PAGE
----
How to Loop a Whitewater Kayak

The most out-control-feeling freestyle trick on the river, the loop is also one of the most impressive and fun things you can do in a kayak. The nice thing is that, despite its reputation, the loop is actually not that hard to pull off. Its all in the timing.


Getting set-up

To set up for a loop, ideally you want to surf up onto the pile above the deepest and stickiest part of the hole: deep so your kayak won’t piton when you pearl the nose in and sticky so you won’t flush out of the hole. You also need to be high enough on the pile to build up some momentum as you dive the bow towards the green water. Sounds fairly simple, but in a turbulent hydraulic it can sometimes be a tall order to intentionally end up in the right position, which can make the set-up the hardest part of a loop.

Sinking the bow

From up on the pile you want to lean forward to dive the bow of your boat into the green water, where it meets the pile in the seam of the hole. The deeper the bow goes into the water, the more potential you have for catching some big air. If the green water is coming into the hole really fast or the pillow of the hole isn’t very steep it can be hard to get the bow to pearl. In this case it some times helps to “hop” the boat a little from stern to the bow as you head down the pile so that the boat hits the on-coming green water at a steeper angle and is less likely to plane out into a surf. A very important part of your body to be aware of here is your hands. As you sink the bow, be sure to bring your hands up in front of your body and out of the water. Otherwise, it is very easy to get your paddles stuck in oncoming green water or the pile.


Standing up

The transition from initiating the bow by leaning forward to leaning back and standing up on the pegs as the boat begins to ender involves a bit of critical timing. Many paddlers tend to stay forward too long and throw themselves under the boat too soon, without capitalizing on the full potential of the green water to throw a kayak up out of the hole. The trick is to begin leaning back as soon as the bow begins to sink and stand up on the pegs as the boat begins to ender. Knowing when is too early to lean back (which prevents the bow from pearling and causes the boat to plane into a surf on the green water) and when is too late (which results in little-to-no air and a bottom-of-the-hole calamity that isn’t very pretty to watch) takes practice, practice, practice. Again, keep your hands in front of you and you paddle out of the water as you stand up.

Throwing it down

A good way to think of “the throw” is to picture the boat moving around you instead of you forcing it around. What you are trying to do is to make the boat move in a circle of the largest possible diameter (hence the name of the trick). Standing on the bulkhead or pegs of your boat as it begins to ender, you will feel the river push you and the boat up out of the hole. The idea is to let that motion bring you as far out of the hole as possible without throwing you so far back that you land behind the pile and flush out. When you feel the boat almost to its maximum height out of the hole, throw yourself forward into a summersalt letting the boat carry its momentum up and over you as you go upside down in the air. At this point you should be thinking, “holy friggin !*#!$!! this is fun!” If you get lots of air, you can think it twice.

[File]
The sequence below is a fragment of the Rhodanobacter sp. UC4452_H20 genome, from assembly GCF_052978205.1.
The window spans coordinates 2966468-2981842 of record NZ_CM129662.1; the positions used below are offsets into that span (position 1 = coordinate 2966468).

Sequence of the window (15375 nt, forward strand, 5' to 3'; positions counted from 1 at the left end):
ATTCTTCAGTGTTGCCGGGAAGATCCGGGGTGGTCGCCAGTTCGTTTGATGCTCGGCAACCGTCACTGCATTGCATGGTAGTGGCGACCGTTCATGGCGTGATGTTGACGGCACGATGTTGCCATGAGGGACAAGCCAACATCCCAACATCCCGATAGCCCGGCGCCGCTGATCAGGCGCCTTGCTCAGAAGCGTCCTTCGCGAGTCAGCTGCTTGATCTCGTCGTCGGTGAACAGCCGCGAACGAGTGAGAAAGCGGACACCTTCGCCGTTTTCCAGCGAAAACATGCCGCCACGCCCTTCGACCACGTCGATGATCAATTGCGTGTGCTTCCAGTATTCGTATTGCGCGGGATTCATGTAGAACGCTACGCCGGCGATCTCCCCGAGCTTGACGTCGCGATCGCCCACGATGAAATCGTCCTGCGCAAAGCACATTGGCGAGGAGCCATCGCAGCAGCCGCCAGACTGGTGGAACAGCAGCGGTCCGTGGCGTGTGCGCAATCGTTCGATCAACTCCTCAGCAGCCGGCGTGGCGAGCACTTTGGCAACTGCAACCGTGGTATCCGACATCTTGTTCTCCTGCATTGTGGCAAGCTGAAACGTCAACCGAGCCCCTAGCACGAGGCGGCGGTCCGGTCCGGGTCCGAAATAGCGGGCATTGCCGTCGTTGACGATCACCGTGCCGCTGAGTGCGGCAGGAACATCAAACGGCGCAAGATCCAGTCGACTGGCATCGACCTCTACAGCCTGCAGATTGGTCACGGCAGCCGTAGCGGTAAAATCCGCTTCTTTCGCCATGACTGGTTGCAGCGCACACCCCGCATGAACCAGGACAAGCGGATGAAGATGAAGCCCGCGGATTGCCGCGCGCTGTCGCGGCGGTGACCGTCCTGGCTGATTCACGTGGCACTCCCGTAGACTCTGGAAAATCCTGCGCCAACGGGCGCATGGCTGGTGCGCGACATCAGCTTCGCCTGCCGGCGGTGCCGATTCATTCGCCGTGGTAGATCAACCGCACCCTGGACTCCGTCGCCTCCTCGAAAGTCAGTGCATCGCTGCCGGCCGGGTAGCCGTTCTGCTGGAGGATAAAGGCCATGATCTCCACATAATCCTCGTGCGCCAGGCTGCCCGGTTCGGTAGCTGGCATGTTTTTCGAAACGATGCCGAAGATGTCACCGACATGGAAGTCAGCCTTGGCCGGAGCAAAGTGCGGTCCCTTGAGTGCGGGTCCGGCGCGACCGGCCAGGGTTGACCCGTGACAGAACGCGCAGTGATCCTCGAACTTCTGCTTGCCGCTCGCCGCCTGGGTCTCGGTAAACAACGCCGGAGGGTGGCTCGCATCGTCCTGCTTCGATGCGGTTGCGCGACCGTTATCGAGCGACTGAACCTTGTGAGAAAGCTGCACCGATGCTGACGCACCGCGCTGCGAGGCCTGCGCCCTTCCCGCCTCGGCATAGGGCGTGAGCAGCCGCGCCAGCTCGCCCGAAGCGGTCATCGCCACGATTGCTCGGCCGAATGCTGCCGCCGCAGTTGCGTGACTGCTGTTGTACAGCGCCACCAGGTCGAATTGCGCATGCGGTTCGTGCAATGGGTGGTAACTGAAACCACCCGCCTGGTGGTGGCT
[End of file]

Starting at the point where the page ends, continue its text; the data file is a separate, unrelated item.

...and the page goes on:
Sticking it

In an ideal world and hole, you would complete a full 360 rotation and land sitting upright on the pile, pretty sure that you did indeed rule the universe. This can happen, but usually doesn’t. You will probably not rotate all the way around and so will need to do what amounts to a sit-up mixed with a roll to get the rest of the way up. Its kinda of tough to explain this portion of the loop, but it helps to experiment with loosening your stomach muscles for an instant as you complete your rotation and land back in the hole. When you feel the pile “catch” the kayak, tighten your muscles again and sit /roll up (other paddlers may have a completely different take on this part, but this seems to help land more loops and stay in the hole).

Trying to remain humble

Difficult.

About Chris Emery

Chris Emery is a mutt. Half woodsman, half geek. He spends as much time outdoors as possible. On rainy days, he writes and publishes STRAY.
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